For example, I spoke about creating job descriptions that show meaningful work in a blog post in November (http://www.neorecruiter.com) and in it I mentioned framing a technical support role (which might be 15/hr…not high paying) as “we believe that technical support is a heroic calling” – and it went on to paint a story about saving the customers in trouble and making their day. This would draw people who want to make a difference in other’s lives even if what they do is technical phone support (not really glamorous and often unappreciated). However, for this to work, the company would have to treat them very well and with the upmost respect and appreciation (as you would treat any hero from war).
    If you say you want people with a purpose/cause, then you need to be able to show through frequent and open feedback how your employees are succeeding in fulfilling the purpose and furthering the cause. This can’t just be an annual review. People with purpose or a cause want to see they are making progress and succeeding…or they because very unhappy and are apt to leave. I don’t see most companies being able to give enough feedback in this area. They never have had to do such a thing before…but this is the price you have to pay to recruit and keep people with purpose.
    It may be the new buzz-phrase that is drawing interest, but it could end up like social media recruiting…with a whole lot of companies saying “we have to do that” and then creating and soon executing very poor programs with inadequate support that just makes the company look silly or outright bad. In social media, it is better not to have a presence…than have a poor presence. In cause/purpose recruiting, I think it could get companies in trouble because it is better not to go this way than to do it poorly.
    Just some things that came to mind reading your post.

  2. “Now, I get it, some companies hire all white-collar professionals, but for companies who hire a large number of lower-wage employees, esteem is far less important to them than issues that impact their safety and security.”

    In the final phrase of the quote above, is “them” referring to the companies, or to the lower-wage employees?

    Thanks.

    1. Debra, sorry for the slow response, but thank you for your question! “Them” in this case does in fact refer to the employees.

      1. Thanks for your response, Jim. Why do you feel that esteem is “far less” important to lower-wage employees? I don’t quite understand what you mean.

        Thanks again. Debra

        1. Debra, owing to the fact that many low wage earners in the U.S. live at/near/or slightly below a subsistence level, it means, as per Maslow’s concepts that their primary focus is on their physiological and safety and security needs, and those become the primary drivers for them.
          I personally have been on that end of the hierarchy, and can speak to the validity of that. When all of your effort is consumed with paying for a roof over your head, transportation, food, medicine, etc. the concept of esteem and self actualization as explained my Maslow, becomes far far less important. When those issues confronted me, I was never concerned, nor did I even have the capacity to be concerned with the purpose of my employers, I just needed to survive. Sadly that is often the state of many low wage workers in the United States.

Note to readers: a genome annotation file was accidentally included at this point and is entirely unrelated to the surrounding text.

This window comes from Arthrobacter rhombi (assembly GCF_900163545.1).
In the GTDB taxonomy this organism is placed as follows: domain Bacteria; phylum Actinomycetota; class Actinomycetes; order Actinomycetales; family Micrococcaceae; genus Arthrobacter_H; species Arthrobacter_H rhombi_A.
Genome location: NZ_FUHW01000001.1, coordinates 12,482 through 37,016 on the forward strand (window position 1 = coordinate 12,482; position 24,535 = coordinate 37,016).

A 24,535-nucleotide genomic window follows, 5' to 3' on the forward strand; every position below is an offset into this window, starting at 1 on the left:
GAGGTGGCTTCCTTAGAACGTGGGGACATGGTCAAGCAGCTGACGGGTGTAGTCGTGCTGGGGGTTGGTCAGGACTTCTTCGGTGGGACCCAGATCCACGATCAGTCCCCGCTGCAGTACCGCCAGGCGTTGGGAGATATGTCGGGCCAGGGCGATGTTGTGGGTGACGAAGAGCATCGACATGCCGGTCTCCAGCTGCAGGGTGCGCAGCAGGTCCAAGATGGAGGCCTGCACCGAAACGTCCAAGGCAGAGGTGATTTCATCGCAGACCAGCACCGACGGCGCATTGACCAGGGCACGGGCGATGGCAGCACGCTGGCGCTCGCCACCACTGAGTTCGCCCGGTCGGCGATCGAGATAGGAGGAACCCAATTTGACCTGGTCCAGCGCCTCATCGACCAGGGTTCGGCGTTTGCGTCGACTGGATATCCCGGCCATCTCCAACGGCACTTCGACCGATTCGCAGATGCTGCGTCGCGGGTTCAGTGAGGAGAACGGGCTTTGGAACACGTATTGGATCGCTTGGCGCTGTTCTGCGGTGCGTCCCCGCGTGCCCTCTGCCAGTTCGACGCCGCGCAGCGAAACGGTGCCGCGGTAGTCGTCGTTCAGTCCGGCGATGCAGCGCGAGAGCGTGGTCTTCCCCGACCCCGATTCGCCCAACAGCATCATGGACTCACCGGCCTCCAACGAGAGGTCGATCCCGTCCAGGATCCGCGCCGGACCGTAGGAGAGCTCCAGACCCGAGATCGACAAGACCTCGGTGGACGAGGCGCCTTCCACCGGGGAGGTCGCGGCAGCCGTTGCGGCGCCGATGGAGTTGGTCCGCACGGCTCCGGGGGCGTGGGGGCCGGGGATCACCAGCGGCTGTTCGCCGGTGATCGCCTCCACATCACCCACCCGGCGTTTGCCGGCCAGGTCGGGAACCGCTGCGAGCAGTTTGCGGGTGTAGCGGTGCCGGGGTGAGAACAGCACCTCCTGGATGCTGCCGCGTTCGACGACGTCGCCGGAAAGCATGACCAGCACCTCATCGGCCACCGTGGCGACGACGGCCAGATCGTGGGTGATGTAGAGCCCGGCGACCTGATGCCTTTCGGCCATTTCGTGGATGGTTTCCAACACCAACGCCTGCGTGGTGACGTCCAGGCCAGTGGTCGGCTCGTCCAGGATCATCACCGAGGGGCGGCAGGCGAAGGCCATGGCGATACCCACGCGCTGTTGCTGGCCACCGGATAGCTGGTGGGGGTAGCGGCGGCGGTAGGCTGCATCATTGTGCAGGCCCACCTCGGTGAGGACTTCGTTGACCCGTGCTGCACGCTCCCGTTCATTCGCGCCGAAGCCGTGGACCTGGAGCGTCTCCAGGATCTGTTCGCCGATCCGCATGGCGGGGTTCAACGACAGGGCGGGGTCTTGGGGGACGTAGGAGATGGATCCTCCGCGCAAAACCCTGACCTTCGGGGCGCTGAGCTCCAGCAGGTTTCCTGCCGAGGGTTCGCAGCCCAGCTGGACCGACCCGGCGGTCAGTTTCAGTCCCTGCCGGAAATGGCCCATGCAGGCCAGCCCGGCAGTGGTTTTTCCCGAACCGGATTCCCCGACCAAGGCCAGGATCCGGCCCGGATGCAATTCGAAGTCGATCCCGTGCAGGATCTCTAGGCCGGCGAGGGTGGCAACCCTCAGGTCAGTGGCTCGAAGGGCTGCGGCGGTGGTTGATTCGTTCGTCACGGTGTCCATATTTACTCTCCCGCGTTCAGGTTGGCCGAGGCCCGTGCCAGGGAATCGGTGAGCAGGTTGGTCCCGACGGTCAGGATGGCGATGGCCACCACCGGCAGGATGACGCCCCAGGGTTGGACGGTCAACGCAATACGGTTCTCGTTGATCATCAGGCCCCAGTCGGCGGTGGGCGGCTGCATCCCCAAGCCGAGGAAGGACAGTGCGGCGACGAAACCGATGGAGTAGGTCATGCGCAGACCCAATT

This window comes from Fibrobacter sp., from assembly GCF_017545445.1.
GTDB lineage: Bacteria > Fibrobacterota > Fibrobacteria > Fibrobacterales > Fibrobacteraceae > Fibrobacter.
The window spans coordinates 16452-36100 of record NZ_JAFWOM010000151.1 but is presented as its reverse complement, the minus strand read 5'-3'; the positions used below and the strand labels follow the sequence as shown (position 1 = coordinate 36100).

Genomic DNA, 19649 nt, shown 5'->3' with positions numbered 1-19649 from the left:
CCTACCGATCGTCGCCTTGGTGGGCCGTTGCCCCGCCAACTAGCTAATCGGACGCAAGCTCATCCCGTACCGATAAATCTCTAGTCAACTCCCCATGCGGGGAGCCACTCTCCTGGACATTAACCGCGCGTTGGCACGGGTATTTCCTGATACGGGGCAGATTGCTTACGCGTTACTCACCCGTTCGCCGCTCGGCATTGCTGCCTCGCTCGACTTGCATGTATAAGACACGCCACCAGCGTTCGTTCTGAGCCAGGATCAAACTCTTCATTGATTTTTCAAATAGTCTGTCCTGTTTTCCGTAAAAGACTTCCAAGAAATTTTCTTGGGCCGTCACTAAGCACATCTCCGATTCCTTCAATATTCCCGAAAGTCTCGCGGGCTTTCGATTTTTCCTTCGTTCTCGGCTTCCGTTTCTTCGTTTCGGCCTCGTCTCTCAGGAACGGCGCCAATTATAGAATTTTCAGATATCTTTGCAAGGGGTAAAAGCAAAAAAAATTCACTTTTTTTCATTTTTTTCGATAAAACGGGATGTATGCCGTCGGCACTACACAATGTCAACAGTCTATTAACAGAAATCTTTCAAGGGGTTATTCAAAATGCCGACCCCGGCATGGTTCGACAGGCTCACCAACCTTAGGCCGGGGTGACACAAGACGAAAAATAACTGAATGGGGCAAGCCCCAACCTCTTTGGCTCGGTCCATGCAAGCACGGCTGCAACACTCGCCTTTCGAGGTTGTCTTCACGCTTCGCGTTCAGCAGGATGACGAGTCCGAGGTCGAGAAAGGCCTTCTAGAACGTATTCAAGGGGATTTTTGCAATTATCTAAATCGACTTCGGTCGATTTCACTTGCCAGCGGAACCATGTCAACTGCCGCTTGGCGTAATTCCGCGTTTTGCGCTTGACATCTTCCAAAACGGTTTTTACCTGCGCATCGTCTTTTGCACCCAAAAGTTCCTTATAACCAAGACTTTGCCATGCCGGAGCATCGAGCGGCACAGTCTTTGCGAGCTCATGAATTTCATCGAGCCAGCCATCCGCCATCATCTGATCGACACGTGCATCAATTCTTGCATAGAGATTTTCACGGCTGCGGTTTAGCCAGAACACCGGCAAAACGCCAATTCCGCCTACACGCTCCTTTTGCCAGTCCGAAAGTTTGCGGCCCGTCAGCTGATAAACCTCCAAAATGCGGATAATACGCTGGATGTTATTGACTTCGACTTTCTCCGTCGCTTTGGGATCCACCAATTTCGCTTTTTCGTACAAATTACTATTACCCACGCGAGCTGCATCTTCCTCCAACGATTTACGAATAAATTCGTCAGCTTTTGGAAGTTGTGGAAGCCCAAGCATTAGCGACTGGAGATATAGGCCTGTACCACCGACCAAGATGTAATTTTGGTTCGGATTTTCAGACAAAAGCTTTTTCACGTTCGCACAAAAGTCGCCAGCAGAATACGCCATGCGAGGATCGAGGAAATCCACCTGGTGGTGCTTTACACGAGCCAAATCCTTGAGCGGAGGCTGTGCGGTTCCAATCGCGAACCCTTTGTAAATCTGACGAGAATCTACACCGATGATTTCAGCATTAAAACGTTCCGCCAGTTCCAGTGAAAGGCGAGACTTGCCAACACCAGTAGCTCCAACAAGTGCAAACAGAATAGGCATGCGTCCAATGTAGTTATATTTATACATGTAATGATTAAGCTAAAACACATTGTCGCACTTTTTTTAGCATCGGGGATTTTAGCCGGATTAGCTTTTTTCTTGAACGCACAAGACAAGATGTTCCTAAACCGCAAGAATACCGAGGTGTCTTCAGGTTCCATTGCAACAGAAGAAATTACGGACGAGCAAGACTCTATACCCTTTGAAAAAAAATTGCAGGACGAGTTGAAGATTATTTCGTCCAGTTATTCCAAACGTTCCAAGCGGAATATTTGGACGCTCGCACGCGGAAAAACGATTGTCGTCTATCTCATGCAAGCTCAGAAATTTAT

Now there are great discussions to be had about the shrinking middle class (the gateway to self actualization), wages, medicine, etc, but the fundamental concepts of Maslow’s hierarchy hold true.
          Jim
          Jim

          1. Thanks so much for your thoughtful and candid reply, Jim.

            While I support Maslow’s work, I’ve never been completely convinced that our needs are necessarily hierarchical as described by Maslow.

            I’ve done a little research in this area and have found some recent research somewhat supporting my thinking on this. Louis Tay and Ed Teiner conducted research involving 66% of the world’s population regarding needs and subjective well-being. They found that although people do tend to achieve basic and safety needs before other needs, “fulfilling the various needs has relatively independent effects on SWB. For example, a person can gain wellbeing by meeting psychosocial needs regardless of whether his or her basic needs are fully met.” (Tay & Diener, 2011, p. 363). The authors explained that “[H]umans can derive ‘happiness’ from simultaneously working on a number of needs regardless of the fulfillment of other needs. This might be why people in impoverished nations, with only modest control over whether their basic needs are fulfilled, can nevertheless find a measure of well-being through social relationships and other psychological needs over which they have more control.” (Tay & Diener, 2011, 364).

            Based on my own experience, I have found that, for example, those who are struggling with getting their basic needs met are not so preoccupied that they have any lesser need for love and belonging, esteem, and self-actualization. Therefore, I have difficulty supporting your thinking that “esteem is ‘far less’ important to lower-wage employees”. From my experience, I just haven’t found this to be true.

            Hope this makes sense and doesn’t stray too far from your great article!

            Take care.
            Debra

            Reference:
            Tay, L., & Diener, E. (2011). Needs and subjective well-being around the world. Journal of Personality and Social Psychology, 101(2), 354-365. doi:10.1037/a0023779

  3. Purpose is directly proportional to value real or imagined. Western Electric Hawthorne studies showed that motivation increased when the workers knew they were being studied (engagement) and fell when the studies ended.